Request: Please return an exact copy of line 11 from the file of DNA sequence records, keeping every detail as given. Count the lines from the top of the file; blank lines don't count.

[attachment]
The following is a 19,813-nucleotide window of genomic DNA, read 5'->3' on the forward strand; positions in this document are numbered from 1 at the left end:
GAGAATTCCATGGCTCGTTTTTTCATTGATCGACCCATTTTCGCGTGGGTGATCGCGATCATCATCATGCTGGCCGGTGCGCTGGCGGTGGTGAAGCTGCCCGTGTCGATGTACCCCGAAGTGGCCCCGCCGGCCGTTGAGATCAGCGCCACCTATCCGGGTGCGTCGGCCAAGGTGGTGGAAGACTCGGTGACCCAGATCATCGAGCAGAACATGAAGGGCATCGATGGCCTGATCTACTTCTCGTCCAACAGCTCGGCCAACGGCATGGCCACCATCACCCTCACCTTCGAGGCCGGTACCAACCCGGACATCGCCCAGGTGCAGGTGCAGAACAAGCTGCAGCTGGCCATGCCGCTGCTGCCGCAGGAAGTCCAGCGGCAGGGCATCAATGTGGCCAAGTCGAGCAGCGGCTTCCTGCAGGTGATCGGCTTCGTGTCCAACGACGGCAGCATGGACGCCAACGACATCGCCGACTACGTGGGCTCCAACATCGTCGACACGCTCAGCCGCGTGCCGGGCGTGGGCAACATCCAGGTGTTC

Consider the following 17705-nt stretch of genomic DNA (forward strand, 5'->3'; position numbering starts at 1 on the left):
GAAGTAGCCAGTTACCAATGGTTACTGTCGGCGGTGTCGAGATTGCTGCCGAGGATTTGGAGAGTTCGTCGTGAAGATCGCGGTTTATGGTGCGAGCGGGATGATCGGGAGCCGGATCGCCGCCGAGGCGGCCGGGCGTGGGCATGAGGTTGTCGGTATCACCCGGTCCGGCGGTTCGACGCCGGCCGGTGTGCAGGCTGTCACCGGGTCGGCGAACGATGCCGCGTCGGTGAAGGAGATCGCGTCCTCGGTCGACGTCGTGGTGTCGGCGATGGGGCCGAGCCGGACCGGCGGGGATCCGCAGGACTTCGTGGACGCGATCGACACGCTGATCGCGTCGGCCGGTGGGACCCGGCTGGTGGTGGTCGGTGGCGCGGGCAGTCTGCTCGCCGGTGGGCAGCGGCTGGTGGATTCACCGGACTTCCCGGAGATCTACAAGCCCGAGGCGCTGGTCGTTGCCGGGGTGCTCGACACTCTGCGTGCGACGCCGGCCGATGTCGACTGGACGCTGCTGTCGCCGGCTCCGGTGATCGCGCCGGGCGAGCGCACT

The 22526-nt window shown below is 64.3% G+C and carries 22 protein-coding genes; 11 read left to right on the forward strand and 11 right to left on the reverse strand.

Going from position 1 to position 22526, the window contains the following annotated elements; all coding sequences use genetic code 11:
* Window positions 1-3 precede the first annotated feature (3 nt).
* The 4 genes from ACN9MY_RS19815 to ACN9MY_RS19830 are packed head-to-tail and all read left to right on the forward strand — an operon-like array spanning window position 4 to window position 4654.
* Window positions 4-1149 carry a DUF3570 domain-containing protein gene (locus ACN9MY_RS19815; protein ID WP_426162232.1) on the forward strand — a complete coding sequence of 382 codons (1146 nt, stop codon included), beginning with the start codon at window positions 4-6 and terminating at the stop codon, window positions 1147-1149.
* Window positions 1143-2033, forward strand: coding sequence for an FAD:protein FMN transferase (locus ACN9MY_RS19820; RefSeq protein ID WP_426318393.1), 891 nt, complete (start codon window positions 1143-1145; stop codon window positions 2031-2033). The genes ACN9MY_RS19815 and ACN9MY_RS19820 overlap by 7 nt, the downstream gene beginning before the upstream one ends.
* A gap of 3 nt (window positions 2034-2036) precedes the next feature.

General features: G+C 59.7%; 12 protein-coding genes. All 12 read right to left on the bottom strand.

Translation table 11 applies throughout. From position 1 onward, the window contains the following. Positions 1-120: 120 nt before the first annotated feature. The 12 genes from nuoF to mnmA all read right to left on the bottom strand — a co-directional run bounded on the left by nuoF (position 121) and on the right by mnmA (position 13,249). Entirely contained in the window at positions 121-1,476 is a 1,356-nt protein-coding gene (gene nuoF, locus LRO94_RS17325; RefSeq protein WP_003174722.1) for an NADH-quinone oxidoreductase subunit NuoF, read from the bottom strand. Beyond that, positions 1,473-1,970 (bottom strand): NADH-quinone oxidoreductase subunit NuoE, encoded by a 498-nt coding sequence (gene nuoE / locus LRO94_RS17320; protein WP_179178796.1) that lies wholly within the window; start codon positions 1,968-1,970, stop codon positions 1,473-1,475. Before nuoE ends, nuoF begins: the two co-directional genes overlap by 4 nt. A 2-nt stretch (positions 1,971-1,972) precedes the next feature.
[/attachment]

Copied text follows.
* A gap of 3 nt (window positions 2034-2036) precedes the next feature.